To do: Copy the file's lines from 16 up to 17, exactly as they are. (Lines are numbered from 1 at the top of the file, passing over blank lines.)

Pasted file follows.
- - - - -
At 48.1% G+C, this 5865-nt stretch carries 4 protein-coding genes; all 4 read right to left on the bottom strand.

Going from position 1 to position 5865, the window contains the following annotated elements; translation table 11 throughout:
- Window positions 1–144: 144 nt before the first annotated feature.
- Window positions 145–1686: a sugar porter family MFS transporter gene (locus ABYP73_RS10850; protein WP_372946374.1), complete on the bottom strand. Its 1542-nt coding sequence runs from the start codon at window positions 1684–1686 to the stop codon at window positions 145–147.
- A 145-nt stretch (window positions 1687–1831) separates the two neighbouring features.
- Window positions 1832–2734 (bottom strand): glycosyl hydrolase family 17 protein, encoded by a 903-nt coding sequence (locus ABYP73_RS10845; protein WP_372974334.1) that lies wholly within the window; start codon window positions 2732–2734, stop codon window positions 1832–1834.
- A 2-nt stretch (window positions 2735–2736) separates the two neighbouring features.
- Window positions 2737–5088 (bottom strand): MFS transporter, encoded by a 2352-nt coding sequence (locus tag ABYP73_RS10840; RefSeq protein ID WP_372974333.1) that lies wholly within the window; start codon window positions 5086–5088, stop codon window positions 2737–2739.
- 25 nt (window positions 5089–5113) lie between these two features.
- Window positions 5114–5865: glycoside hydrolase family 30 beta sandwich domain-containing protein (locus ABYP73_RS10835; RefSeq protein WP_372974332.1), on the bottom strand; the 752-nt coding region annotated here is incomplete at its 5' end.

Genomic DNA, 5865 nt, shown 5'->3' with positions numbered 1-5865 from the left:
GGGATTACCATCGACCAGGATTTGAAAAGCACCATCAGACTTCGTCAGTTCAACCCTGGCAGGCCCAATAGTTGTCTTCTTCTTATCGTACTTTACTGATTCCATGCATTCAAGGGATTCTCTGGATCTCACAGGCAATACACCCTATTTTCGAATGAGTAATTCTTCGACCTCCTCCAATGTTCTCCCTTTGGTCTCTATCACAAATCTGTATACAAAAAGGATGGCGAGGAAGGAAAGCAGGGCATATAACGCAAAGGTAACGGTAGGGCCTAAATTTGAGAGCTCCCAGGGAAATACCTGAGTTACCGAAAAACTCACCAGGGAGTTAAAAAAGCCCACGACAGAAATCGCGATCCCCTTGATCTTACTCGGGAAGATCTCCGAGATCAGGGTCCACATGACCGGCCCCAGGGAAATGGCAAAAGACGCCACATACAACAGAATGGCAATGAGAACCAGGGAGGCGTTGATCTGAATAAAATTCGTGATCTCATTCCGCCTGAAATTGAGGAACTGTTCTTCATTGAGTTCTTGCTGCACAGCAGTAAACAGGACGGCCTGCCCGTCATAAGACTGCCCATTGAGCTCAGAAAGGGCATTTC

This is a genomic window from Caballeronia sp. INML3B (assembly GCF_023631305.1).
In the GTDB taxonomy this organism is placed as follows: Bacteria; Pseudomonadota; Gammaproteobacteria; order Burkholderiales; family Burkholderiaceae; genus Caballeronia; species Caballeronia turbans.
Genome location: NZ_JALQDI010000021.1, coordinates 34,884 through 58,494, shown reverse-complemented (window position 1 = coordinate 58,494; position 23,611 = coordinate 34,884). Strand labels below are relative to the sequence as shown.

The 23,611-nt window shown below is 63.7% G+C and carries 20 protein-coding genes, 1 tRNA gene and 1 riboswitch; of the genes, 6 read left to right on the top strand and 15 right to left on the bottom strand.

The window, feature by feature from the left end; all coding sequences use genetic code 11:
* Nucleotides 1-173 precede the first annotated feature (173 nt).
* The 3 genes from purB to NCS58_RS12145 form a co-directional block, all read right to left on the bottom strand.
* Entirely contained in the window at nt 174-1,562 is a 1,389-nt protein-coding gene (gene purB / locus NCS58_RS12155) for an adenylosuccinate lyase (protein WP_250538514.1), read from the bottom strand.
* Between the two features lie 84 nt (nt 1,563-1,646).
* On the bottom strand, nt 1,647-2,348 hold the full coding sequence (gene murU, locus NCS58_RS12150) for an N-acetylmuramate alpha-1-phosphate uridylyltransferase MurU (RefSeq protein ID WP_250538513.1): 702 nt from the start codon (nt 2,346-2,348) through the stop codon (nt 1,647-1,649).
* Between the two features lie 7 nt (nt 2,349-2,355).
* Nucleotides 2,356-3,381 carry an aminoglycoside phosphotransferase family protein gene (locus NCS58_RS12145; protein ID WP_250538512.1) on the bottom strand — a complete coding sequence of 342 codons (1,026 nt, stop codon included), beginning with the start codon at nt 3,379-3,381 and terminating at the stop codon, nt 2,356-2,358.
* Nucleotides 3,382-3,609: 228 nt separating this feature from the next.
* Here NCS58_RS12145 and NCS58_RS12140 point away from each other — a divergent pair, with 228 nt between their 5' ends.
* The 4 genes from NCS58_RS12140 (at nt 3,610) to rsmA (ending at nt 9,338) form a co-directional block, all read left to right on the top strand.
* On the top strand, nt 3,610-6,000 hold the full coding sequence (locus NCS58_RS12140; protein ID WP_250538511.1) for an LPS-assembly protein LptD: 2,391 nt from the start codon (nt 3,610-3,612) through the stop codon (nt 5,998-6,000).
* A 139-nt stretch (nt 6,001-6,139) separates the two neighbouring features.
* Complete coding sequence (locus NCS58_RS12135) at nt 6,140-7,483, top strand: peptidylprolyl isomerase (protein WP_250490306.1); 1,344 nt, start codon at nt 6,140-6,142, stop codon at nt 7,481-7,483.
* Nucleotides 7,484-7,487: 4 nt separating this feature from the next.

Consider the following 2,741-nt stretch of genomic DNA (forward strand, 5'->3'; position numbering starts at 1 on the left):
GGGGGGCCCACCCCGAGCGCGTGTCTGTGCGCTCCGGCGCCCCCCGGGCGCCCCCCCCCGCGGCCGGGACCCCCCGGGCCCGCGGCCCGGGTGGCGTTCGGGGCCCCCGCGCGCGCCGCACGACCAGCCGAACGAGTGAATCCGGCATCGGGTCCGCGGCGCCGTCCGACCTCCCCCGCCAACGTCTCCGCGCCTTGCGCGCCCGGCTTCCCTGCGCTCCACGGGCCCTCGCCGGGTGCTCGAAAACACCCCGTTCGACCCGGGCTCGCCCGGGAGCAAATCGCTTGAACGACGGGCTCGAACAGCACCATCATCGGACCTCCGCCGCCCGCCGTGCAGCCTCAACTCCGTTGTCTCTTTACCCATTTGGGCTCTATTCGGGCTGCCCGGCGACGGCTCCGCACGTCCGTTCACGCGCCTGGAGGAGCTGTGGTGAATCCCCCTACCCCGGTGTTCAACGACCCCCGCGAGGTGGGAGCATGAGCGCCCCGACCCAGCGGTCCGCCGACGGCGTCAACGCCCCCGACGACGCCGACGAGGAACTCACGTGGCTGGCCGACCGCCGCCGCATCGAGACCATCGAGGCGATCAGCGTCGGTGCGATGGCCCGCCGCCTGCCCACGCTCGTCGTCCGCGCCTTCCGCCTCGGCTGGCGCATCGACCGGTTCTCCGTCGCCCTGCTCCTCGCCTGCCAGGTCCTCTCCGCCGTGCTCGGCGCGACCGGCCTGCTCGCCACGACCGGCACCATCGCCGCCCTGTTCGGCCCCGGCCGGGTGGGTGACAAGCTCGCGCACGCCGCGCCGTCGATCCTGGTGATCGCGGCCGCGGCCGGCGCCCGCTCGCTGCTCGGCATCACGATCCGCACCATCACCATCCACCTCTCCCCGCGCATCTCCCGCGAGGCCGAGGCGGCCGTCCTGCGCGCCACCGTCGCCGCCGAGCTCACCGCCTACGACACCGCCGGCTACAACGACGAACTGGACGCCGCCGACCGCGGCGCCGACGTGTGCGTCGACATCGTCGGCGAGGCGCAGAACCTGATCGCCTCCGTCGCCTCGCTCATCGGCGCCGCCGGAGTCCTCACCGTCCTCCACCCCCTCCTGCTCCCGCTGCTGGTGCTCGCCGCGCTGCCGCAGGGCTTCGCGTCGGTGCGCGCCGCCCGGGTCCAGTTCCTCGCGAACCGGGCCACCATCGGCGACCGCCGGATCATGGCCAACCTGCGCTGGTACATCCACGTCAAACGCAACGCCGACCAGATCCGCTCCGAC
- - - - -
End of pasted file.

The 23,611-nt window shown below is 63.7% G+C and carries 20 protein-coding genes, 1 tRNA gene and 1 riboswitch; of the genes, 6 read left to right on the top strand and 15 right to left on the bottom strand.

The window, feature by feature from the left end; all coding sequences use genetic code 11: